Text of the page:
This, to my mind, requires much more discussion, [and I hope it doesn't end here. Is there not a venue for advanced discussion?], hence more needed space so I've opted for a Your Answer. And I believe my comments are directed to answering the question.

With respect, there's no way we can make the assumption that there is a "rule" that will describe for all situations/scenarios that launching or not launching a lifeboat [or similar situation] may or may not or might or might not have saved lives or told or implied to us whether or not a lifeboat was launched.

There are scenarios where both 'may' and 'might' are used with their normal epistemic [level of certainty] meanings to speculate on past time events just as they are used to speculate on future or present condition events.

Let me create a scenario. This is a time before ship to shore radios, radar, etc. were available.

A ferry is about to leave port. A person on the dock remarks, "That boat might sink". That is based on their personal feeling according to whatever facts, feelings, superstitions that person holds that has influenced their choice of 'might'.

A worker who has been involved in maintaining the ferry says, "I warned my superiors. That ferry may sink".

The owner says, "That ferry will never sink" [Where have we heard that before?]

A foreman says in a suicide note, "I have to address this, ... to set the record straight. We did our best but the owners wanted to save money. That ferry probably will go down on this trip."

Other people, for whatever personal reasons they have, even a premonition, could choose, "The ferry will almost certainly sink" / "The ferry may well/might well sink".

The wide variation, which ranges from zero percent chance [owner] to say, a old time "terrorist" who has made some effort to sink the boat, conjecturing "That ferry will go down", does not mean that anyone of them is right before the boat leaves port.

That's what modals allow us to do, speculate on events, conjecture, and it doesn't matter if the event is past, present or future.

There is a terrible storm, the ferry is overdue. Those same people, probably now joined by countless others, all weigh in with their OPINIONS because, they have nothing else to go on. Remember, this is a time before radios, radar, etc.

1)The ferry went down.

2) The ferry must have sunk.

3) The ferry probably/likely sank.

4) The ferry may have gone down.

5) The ferry might have gone down.

6) The ferry didn't sink.

Again, at this point, with the available information, all are opinions, even 1) and 6), though one of them will, maybe, probably never, eventually be confirmed as fact.

But look at the modal perfect examples for that's the point I'm trying to get across. Sometimes, 'might' just means what it most often normally means, "there's a tiny to small chance that X will occur/is occurring/has occurred".

The ferry, I'm sad to report, [this is my scenario] went down. The people of that time only know this because no trace was ever found of the boat, the people or the things on the boat. No lifeboats were ever launched.

There is now rampant speculation among the population on whether a or some lifeboats would have saved lives.

1) Lifeboats would have saved lives.

2) Lifeboats almost certainly would have saved lives.

[Note that 'must have saved lives', epistemically equal to 'almost certainly would have saved lives' isn't possible here]

3) Lifeboats probably/likely would have saved lives.

[Note that 'should have saved lives', is strange here even though 'should' is epistemically equal to 'probably/likely'.]

4) Lifeboats may have saved lives.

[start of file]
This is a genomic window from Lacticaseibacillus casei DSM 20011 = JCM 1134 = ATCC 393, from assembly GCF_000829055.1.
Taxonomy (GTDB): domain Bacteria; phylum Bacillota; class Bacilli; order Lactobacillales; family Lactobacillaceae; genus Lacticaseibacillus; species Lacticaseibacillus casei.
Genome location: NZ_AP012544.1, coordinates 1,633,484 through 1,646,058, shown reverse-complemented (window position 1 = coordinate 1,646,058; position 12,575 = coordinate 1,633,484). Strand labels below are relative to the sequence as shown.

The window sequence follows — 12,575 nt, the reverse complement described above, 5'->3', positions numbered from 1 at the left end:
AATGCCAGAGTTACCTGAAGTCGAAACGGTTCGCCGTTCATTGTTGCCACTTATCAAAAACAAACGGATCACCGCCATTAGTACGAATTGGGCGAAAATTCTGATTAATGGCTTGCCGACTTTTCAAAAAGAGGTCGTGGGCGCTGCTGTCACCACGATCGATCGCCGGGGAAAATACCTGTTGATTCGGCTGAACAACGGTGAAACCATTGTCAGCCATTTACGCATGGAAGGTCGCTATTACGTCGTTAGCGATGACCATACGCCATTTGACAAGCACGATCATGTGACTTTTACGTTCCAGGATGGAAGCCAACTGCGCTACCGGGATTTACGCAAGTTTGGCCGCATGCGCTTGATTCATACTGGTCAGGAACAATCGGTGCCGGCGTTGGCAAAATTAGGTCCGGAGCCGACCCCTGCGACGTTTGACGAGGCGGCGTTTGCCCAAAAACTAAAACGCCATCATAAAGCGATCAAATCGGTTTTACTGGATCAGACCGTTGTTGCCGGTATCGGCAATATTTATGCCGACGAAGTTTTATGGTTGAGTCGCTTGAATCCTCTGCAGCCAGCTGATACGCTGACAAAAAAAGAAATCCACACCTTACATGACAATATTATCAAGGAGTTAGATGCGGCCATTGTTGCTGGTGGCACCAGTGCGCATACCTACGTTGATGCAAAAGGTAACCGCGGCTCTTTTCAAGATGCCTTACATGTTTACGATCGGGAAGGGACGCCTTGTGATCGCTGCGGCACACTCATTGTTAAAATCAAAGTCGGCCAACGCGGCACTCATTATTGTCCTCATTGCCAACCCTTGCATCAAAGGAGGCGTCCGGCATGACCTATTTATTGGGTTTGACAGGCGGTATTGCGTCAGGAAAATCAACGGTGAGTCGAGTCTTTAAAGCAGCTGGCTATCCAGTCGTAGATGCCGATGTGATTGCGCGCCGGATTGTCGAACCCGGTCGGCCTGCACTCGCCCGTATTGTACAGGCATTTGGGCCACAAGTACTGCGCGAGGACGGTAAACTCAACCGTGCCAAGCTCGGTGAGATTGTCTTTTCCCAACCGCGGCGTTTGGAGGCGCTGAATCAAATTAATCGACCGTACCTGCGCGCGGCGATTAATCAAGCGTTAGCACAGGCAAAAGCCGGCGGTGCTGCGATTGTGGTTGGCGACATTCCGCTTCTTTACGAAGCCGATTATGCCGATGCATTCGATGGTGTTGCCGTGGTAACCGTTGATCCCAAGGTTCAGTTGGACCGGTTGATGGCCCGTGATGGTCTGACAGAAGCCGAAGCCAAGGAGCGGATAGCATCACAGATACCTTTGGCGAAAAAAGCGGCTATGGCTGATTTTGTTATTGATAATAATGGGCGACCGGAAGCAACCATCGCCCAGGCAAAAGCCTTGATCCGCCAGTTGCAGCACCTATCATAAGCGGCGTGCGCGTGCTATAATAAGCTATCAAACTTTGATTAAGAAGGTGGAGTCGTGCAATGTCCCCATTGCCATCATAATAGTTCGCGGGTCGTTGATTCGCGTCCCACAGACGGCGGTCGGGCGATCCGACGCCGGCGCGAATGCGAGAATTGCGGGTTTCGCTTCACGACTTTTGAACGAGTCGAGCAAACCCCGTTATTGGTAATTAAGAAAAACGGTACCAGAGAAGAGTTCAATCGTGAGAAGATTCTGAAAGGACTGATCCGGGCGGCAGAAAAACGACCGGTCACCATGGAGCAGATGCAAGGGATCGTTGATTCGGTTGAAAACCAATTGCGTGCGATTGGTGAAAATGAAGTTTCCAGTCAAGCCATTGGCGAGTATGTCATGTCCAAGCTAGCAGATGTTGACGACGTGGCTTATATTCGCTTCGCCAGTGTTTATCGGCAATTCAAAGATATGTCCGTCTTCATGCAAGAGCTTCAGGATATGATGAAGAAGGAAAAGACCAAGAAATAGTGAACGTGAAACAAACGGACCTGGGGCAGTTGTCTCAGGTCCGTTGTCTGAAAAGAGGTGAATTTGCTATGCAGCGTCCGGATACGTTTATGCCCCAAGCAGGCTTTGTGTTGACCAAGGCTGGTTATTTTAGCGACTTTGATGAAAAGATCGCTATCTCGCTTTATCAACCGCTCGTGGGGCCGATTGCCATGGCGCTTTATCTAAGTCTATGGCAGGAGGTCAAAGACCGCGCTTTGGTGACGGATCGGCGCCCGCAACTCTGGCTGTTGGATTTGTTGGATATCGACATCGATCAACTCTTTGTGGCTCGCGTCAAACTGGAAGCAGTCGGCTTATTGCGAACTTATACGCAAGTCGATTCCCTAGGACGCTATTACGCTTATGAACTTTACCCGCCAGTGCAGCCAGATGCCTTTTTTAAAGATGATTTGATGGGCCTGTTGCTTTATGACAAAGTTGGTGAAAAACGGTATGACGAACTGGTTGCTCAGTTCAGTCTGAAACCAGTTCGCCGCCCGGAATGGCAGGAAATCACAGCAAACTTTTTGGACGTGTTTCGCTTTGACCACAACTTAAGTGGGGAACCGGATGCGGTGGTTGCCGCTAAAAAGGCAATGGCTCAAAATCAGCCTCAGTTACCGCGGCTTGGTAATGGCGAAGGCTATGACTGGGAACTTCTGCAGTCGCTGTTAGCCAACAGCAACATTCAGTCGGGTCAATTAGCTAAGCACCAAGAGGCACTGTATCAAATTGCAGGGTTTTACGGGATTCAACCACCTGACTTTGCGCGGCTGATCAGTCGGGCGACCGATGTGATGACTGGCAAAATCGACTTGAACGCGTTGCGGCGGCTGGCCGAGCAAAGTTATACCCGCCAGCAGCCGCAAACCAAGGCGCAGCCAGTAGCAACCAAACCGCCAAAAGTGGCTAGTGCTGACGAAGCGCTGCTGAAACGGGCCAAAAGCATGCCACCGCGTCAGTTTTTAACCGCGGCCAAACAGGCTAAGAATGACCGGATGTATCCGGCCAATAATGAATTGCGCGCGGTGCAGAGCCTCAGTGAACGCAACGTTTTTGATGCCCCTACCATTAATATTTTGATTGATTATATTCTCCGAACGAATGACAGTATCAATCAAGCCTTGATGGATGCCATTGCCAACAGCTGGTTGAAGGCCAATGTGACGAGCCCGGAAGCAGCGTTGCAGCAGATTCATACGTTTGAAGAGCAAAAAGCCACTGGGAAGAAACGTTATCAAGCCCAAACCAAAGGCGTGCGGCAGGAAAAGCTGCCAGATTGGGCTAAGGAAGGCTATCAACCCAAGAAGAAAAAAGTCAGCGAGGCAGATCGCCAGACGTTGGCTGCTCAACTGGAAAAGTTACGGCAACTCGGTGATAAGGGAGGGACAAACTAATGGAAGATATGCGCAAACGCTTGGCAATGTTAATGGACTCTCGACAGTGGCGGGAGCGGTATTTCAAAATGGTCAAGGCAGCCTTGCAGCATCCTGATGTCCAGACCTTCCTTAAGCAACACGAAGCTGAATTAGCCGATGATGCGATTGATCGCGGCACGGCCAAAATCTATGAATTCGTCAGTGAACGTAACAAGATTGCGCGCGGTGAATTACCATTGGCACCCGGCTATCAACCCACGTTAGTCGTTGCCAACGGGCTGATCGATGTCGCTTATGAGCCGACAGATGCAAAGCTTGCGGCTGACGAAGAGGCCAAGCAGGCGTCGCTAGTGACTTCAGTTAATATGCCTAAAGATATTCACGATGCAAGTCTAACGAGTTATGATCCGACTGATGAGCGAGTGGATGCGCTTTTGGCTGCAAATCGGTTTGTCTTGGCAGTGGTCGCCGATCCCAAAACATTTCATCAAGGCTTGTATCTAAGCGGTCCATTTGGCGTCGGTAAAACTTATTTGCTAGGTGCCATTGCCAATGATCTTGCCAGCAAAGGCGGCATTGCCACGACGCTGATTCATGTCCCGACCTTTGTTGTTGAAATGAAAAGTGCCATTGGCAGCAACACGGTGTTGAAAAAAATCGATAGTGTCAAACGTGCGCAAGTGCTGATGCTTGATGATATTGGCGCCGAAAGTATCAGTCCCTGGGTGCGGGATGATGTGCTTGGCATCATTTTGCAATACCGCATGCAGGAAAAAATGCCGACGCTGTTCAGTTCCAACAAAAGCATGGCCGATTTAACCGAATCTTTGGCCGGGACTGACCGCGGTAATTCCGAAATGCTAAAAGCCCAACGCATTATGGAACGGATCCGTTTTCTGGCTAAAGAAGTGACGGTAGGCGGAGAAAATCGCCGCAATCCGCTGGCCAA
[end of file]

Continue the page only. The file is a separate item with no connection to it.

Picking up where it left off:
5) Lifeboats might have saved lives.

6) Lifeboats wouldn't have saved lives.

But all these are still simply personal opinions, not statements of fact.

Look at the 'may have' and 'might have' parts. There's no implication in the 'might have saved lives' opinion that lifeboats were launched. There's a fact that dismisses any such implication. No lifeboats were launched.

Certainly, there are situations where 'might' and 'may are used to effect a meaning other that their basic epistemic/level of certainty meanings. I noted this with respect to 'might' in my previous post.

We know that there are meanings for 'may' and for 'might' that are sometimes used to make a concession and sometimes, to angrily suggest [sometimes using understatement] that something should have been done.

For this scenario, "You might have [at the very least] sent out one search boat!"

What nohat stated was true, but it's not true for all situations, not even for most; I'd say that its true for a small portion of 'might have + PP' situations.

I'm sorry that this is so long, but if you'll bear with me. I've read often this idea presented by nohat. It is similar in nature to the thought used to prohibit "If S was" as a counterfactual use.

Somebody, sometime, noticed that "If S was" can hold the meaning of "allowing that that is true, ... ", so they errantly made a determination that that excluded the counterfactual 'was' use in "If I was you, ... ".

Language is exceedingly complex and these kinds of expansive notions aren't helpful to come to an understanding of language. They have no affect on native speakers, save for the fact that the myths continue to be spread, but they have a gigantic affect on ESL/EFLs, both in terms of comprehension and production.

Another of these expansive notions is the idea that 'would' is subjunctive. It is not! There are only a few examples of the subjunctive left in English and 'would' is not one of them.

'would' can be, and is often used in subjunctive uses to express subjunctive/contrary to fact ideas, but so are a lot of other modals.

'would' also hold the meaning of 100% true, "that would be Bill"; "He would, ten years later, be elected president".

The original question, which I'm now pointedly getting to, [how does one illustrate a degree of embarrassment?]

My parents would have walked along the Barrow

likely, in my opinion, shows this same meaning of 'would', ie. 100% true. I may be wrong for this particular instance but that doesn't negate the fact that that is how 'would' is often used.

Cindi noted: I think the intention is to evoke the event rather than just record it.

Cindi and I disagree. She has an opinion on how 'would' is being used here that differs from my opinion. She may well be right. The speaker could be using 'would have' in the same sense as 'must have', which would express some degree of doubt.

The mistaken notion that 'would' is always subjunctive/shows doubt cause these kinds of misunderstanding. I suspect that the person who asked the original question is a native speaker - I could be wrong here too but nevertheless, the answers, I feel, illustrate just how strong this notion is set even in the conscious ideas of native speakers.

It's interesting to note, please do, that this notion doesn't exist in our personal natural grammars because we all use this idea of 'would' as 100% true in so many instances, without it twigging whatever conscious prescriptions we hold.